Review: Tosca (Wales Millennium Centre and tour)
Puccini's popular shocker, well revived for Welsh National Opera's Spring tour
My dear, realism is SO last century.
Maybe so, but who cares? Michael Blakemore's 1992 Tosca is safe, traditional and fun: a dyed-in-the-wool audience pleaser for Welsh National Opera's Spring tour. Puccini's gut-ripper has been revived with verismo vigour by Benjamin Davis, and it's sharp as a knife.
There are sound reasons why the production continues to work. It's relatively small-scale and the intimacy draws us in, while character definition is strong with even the most innocuous exchanges dredged for subtext so that the politics of Angelotti (Daniel Grice) and the loose tongue of the Sacristan (Donald Maxwell) crank up tension before the main action even gets going.
Blakemore humanises everyone. He makes clear that the comic bickering between Tosca and Cavaradossi in Act One is born of love, not mistrust, an emphasis that intensifies the darkness to come; and he shrewdly injects doubt into the minds of both lovers - playing against the text - as they prepare to enact death on the battlements. Scarpia's poisonous nature, meanwhile, manifests itself in a hundred small ways, from peremptory hand-claps at his underlings to the sacrilegious defiance with which he crosses himself at the end of his Iago aria, 'Va, Tosca!'.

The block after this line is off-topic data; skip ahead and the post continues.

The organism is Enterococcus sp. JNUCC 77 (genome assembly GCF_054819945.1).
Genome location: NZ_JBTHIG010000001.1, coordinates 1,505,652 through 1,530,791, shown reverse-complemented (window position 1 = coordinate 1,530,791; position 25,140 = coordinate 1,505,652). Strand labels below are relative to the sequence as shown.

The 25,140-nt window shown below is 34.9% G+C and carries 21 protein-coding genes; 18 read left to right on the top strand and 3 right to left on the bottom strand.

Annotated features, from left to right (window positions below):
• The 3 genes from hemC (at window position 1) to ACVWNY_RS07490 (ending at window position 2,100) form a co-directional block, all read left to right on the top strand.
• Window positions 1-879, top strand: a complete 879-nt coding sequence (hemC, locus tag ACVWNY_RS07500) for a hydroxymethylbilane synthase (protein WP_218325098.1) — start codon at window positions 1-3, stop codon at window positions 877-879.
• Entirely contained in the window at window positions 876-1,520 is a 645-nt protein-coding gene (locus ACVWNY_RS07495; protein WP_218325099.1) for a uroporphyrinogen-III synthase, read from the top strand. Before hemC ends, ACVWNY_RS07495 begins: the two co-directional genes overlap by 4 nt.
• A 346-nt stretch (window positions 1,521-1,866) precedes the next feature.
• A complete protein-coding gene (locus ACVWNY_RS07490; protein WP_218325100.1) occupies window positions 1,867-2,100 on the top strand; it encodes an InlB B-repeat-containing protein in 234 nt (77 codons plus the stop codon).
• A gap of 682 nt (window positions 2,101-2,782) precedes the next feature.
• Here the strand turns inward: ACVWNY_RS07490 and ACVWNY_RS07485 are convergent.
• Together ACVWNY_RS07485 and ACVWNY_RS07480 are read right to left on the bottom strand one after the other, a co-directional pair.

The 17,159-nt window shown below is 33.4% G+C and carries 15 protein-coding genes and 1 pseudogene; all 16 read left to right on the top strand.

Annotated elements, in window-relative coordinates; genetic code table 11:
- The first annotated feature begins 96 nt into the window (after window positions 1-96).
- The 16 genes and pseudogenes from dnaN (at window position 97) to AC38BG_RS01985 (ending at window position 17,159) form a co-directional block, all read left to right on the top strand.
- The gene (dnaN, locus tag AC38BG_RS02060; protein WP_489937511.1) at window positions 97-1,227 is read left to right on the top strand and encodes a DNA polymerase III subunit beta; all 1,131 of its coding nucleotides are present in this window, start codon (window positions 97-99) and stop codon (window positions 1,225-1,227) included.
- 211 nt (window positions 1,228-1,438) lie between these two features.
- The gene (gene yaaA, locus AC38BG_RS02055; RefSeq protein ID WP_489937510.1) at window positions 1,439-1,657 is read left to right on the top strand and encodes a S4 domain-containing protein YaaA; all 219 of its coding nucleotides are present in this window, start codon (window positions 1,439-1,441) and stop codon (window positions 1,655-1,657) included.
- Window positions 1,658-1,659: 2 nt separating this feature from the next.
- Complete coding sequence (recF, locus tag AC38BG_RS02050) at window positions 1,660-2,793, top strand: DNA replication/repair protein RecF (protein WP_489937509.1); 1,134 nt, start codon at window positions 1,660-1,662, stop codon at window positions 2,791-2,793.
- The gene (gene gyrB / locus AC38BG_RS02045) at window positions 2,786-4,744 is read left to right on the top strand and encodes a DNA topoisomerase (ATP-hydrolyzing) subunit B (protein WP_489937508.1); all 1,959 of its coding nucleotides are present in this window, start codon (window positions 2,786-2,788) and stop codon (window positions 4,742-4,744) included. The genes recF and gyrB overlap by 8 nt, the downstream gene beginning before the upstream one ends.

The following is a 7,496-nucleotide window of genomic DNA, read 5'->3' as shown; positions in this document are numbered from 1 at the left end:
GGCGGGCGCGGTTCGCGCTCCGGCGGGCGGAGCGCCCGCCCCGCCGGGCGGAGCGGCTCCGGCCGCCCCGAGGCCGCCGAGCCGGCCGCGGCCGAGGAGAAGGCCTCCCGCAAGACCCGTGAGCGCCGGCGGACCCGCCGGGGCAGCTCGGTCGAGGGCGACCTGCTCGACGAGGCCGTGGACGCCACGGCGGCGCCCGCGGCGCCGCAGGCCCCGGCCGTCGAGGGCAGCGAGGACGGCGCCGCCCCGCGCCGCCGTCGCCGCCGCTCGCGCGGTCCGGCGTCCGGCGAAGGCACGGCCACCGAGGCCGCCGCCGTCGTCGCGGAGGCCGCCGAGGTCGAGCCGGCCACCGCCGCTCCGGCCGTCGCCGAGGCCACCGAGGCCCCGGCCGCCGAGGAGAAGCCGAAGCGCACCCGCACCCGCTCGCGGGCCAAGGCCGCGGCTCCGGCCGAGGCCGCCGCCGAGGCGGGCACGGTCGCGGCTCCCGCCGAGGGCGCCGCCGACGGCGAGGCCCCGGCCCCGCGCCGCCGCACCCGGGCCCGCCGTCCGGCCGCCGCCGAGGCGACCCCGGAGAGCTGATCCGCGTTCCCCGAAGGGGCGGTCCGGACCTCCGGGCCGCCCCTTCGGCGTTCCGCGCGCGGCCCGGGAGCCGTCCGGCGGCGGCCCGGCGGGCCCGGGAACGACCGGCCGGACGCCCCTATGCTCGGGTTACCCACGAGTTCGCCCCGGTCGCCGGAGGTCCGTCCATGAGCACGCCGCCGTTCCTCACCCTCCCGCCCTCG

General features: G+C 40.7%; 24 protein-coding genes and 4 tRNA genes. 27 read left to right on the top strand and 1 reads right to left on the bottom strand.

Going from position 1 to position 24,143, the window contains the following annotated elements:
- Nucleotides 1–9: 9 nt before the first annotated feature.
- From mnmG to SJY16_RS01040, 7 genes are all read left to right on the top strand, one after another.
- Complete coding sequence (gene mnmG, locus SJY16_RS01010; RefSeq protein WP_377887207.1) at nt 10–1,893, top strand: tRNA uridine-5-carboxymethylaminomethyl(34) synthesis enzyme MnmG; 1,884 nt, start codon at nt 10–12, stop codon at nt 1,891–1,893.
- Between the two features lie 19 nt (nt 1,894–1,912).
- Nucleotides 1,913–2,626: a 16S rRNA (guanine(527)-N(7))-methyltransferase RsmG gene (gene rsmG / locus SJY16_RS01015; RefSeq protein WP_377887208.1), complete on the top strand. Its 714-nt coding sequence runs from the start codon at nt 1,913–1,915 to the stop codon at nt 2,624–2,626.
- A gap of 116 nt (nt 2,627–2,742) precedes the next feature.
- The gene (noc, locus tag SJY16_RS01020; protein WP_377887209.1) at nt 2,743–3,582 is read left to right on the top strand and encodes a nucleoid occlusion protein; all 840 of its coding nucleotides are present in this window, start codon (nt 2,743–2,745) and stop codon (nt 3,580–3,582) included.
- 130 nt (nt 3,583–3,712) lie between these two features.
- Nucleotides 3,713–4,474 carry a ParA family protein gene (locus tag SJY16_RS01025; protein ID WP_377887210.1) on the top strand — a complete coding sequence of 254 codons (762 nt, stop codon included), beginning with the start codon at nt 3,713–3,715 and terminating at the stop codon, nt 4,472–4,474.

There's fuel for quibbles, though, such as Scarpia's botched first entrance. When Carlo Rizzi (who also conducted the premiere of this production all those years ago) unleashes the police chief's baleful motif, a small door opens to admit a distant figure. It's sadly underwhelming. And later, high on the battlements of the Castel Saint'Angelo, a soldier peers horizontally into thin air rather than down at the ground below as he watches the young Shepherd fly (presumably) past.
Rizzi asks his singers to favour meaning ahead of beauty, and not all of them are up to the task. The Mexican tenor Hector Sandoval possesses some handsome high notes but he was ill-advised to project the heroism of Mario Cavaradossi by voicing his middle register in such constricted, curious-sounding ways. More secure across the board was Mark S Doss as Scarpia. Although the American's attractive baritone is a little light for the role, more molasses than menace, he exploited his resources well and achieved some satisfying boo-hiss moments. I especially enjoyed the venom with which he spat the name ''Mario'.
The dramatic soprano Claire Rutter, fully deserving of her status as Britain's prima Tosca assoluta, was on imperious form, her voice steady and powerful not just in the big shrieks but across the range. Rutter's assumption of the role this time was even more accomplished than her English-language account at ENO. She sang her star aria 'Vissi d'arte' very directly, immersing herself in its message ('I lived for art and never hurt a soul') and eschewing any temptation to prettify it.
Under the sure baton of its former music director, the WNO Orchestra supported all the singers with a lip-smacking account of the score. It's unfortunate that Ashley Martin-Davis's trio of solid sets took two longish intervals to shift, because the interruptions trashed the musical momentum Rizzi took such pains to create. Nevertheless, a good show.
Tosca plays in repertory at the Wales Millennium Centre until 23 February, then tours to Birmingham, Southampton, Plymouth, Milton Keynes, Bristol and Llandudno until 20 April.